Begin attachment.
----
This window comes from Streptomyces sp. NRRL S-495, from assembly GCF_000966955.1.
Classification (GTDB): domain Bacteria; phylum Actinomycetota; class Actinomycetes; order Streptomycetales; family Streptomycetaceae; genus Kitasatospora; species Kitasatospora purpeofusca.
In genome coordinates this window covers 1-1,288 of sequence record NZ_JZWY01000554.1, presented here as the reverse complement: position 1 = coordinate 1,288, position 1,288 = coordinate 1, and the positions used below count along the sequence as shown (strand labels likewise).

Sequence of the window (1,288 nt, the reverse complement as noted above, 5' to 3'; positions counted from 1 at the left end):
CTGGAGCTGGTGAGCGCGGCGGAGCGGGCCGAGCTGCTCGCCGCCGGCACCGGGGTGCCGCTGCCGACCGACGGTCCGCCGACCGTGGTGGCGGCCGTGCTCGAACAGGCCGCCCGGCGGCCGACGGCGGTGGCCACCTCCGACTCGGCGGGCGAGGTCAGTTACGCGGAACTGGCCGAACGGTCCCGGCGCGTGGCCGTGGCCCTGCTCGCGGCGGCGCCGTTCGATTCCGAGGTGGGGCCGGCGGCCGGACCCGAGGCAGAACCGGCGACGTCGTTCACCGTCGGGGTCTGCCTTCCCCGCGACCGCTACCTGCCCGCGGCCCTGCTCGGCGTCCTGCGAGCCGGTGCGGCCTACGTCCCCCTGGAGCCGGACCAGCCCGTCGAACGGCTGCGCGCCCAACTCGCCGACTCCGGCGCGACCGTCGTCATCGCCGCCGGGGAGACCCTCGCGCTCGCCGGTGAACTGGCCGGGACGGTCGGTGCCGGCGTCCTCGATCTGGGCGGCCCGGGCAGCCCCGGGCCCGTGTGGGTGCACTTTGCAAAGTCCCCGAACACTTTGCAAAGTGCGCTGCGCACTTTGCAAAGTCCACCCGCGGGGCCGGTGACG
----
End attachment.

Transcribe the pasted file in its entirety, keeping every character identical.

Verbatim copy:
This window comes from Streptomyces sp. NRRL S-495, from assembly GCF_000966955.1.
Classification (GTDB): domain Bacteria; phylum Actinomycetota; class Actinomycetes; order Streptomycetales; family Streptomycetaceae; genus Kitasatospora; species Kitasatospora purpeofusca.
In genome coordinates this window covers 1-1,288 of sequence record NZ_JZWY01000554.1, presented here as the reverse complement: position 1 = coordinate 1,288, position 1,288 = coordinate 1, and the positions used below count along the sequence as shown (strand labels likewise).

Sequence of the window (1,288 nt, the reverse complement as noted above, 5' to 3'; positions counted from 1 at the left end):
CTGGAGCTGGTGAGCGCGGCGGAGCGGGCCGAGCTGCTCGCCGCCGGCACCGGGGTGCCGCTGCCGACCGACGGTCCGCCGACCGTGGTGGCGGCCGTGCTCGAACAGGCCGCCCGGCGGCCGACGGCGGTGGCCACCTCCGACTCGGCGGGCGAGGTCAGTTACGCGGAACTGGCCGAACGGTCCCGGCGCGTGGCCGTGGCCCTGCTCGCGGCGGCGCCGTTCGATTCCGAGGTGGGGCCGGCGGCCGGACCCGAGGCAGAACCGGCGACGTCGTTCACCGTCGGGGTCTGCCTTCCCCGCGACCGCTACCTGCCCGCGGCCCTGCTCGGCGTCCTGCGAGCCGGTGCGGCCTACGTCCCCCTGGAGCCGGACCAGCCCGTCGAACGGCTGCGCGCCCAACTCGCCGACTCCGGCGCGACCGTCGTCATCGCCGCCGGGGAGACCCTCGCGCTCGCCGGTGAACTGGCCGGGACGGTCGGTGCCGGCGTCCTCGATCTGGGCGGCCCGGGCAGCCCCGGGCCCGTGTGGGTGCACTTTGCAAAGTCCCCGAACACTTTGCAAAGTGCGCTGCGCACTTTGCAAAGTCCACCCGCGGGGCCGGTGACG